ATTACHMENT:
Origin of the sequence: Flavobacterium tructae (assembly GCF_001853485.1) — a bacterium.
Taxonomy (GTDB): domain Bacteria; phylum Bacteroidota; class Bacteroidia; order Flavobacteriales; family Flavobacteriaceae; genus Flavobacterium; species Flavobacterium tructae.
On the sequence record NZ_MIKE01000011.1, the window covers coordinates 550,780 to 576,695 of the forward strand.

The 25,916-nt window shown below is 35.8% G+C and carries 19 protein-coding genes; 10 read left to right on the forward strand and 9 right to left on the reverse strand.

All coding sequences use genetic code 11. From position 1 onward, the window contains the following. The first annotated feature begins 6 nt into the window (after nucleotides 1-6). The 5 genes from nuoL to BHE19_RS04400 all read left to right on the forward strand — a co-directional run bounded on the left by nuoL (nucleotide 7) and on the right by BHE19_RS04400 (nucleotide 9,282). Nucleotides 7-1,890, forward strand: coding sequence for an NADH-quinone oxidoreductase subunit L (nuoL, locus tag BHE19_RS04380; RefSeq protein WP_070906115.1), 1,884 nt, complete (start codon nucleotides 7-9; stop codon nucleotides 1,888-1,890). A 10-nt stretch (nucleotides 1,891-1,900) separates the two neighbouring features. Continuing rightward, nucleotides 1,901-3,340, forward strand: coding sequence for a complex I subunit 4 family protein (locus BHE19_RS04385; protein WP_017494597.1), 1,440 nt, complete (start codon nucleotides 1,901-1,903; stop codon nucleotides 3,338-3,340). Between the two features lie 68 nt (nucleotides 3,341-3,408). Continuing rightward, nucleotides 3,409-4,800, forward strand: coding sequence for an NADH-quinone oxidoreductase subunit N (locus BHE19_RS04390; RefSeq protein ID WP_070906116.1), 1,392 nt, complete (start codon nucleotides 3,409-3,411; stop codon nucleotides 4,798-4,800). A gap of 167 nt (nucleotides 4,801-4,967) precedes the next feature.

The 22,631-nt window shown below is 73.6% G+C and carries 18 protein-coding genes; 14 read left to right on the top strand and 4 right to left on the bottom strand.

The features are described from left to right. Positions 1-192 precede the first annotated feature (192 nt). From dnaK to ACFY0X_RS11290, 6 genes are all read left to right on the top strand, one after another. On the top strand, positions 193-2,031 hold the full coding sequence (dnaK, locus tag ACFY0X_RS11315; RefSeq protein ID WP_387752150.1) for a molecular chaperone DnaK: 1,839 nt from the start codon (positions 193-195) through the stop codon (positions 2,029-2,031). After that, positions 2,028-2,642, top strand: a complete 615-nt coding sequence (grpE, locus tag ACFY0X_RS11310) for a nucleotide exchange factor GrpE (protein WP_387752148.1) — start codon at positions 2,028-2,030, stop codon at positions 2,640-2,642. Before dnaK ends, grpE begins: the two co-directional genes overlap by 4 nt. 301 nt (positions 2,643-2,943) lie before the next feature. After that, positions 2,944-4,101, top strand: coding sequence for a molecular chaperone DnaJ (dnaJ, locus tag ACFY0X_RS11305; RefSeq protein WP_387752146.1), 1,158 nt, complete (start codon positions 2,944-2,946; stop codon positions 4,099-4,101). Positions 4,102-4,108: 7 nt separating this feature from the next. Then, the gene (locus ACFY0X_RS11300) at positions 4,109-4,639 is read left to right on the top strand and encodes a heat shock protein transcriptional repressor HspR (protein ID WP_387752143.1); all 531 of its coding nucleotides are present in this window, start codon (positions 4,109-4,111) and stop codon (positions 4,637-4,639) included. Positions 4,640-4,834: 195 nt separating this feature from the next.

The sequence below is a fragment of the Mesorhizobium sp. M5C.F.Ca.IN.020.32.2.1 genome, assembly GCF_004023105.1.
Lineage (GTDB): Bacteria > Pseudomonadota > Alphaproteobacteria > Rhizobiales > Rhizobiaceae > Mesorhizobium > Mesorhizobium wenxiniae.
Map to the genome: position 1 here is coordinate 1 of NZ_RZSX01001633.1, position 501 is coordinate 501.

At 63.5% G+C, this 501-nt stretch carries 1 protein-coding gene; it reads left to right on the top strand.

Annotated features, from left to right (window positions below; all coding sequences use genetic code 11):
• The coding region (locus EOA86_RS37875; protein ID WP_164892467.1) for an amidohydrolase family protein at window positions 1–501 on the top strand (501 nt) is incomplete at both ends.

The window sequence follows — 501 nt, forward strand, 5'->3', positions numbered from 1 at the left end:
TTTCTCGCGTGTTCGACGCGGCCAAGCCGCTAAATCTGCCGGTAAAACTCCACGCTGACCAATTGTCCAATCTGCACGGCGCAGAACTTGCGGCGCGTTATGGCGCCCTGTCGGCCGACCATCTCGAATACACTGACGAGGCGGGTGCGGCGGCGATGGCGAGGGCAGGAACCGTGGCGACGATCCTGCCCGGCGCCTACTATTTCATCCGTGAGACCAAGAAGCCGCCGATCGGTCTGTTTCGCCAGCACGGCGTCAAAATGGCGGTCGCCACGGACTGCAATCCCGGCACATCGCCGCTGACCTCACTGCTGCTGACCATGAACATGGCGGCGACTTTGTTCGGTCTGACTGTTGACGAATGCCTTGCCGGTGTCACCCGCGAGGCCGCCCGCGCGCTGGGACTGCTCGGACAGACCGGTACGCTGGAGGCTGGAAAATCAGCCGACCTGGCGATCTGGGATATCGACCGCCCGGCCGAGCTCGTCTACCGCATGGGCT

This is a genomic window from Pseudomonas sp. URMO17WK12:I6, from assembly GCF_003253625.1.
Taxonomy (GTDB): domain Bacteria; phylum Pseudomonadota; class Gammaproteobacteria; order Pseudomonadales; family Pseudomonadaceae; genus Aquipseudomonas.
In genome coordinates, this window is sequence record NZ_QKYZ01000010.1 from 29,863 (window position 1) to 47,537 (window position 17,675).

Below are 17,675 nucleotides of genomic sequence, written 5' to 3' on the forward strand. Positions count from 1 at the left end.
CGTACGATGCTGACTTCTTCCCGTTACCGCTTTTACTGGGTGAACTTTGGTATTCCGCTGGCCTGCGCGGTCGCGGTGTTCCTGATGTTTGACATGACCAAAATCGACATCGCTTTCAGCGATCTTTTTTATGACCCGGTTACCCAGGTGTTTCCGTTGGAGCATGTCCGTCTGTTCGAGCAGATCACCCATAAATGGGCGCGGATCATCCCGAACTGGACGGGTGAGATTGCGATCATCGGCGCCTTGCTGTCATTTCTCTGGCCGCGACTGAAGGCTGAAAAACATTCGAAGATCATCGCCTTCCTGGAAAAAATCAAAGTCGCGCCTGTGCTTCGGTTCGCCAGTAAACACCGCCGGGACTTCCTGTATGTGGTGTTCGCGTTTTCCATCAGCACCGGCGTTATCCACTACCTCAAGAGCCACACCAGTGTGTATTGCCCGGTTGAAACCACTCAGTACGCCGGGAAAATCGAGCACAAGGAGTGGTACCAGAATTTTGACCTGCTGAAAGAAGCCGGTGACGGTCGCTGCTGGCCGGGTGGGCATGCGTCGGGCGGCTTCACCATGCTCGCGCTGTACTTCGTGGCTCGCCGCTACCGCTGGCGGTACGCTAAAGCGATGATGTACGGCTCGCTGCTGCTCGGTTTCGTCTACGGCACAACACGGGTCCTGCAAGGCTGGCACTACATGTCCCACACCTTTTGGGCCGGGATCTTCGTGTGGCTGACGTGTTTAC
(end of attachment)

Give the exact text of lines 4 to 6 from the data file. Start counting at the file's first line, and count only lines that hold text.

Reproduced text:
The 25,916-nt window shown below is 35.8% G+C and carries 19 protein-coding genes; 10 read left to right on the forward strand and 9 right to left on the reverse strand.

All coding sequences use genetic code 11. From position 1 onward, the window contains the following. The first annotated feature begins 6 nt into the window (after nucleotides 1-6). The 5 genes from nuoL to BHE19_RS04400 all read left to right on the forward strand — a co-directional run bounded on the left by nuoL (nucleotide 7) and on the right by BHE19_RS04400 (nucleotide 9,282). Nucleotides 7-1,890, forward strand: coding sequence for an NADH-quinone oxidoreductase subunit L (nuoL, locus tag BHE19_RS04380; RefSeq protein WP_070906115.1), 1,884 nt, complete (start codon nucleotides 7-9; stop codon nucleotides 1,888-1,890). A 10-nt stretch (nucleotides 1,891-1,900) separates the two neighbouring features. Continuing rightward, nucleotides 1,901-3,340, forward strand: coding sequence for a complex I subunit 4 family protein (locus BHE19_RS04385; protein WP_017494597.1), 1,440 nt, complete (start codon nucleotides 1,901-1,903; stop codon nucleotides 3,338-3,340). Between the two features lie 68 nt (nucleotides 3,341-3,408). Continuing rightward, nucleotides 3,409-4,800, forward strand: coding sequence for an NADH-quinone oxidoreductase subunit N (locus BHE19_RS04390; RefSeq protein ID WP_070906116.1), 1,392 nt, complete (start codon nucleotides 3,409-3,411; stop codon nucleotides 4,798-4,800). A gap of 167 nt (nucleotides 4,801-4,967) precedes the next feature.

The 22,631-nt window shown below is 73.6% G+C and carries 18 protein-coding genes; 14 read left to right on the top strand and 4 right to left on the bottom strand.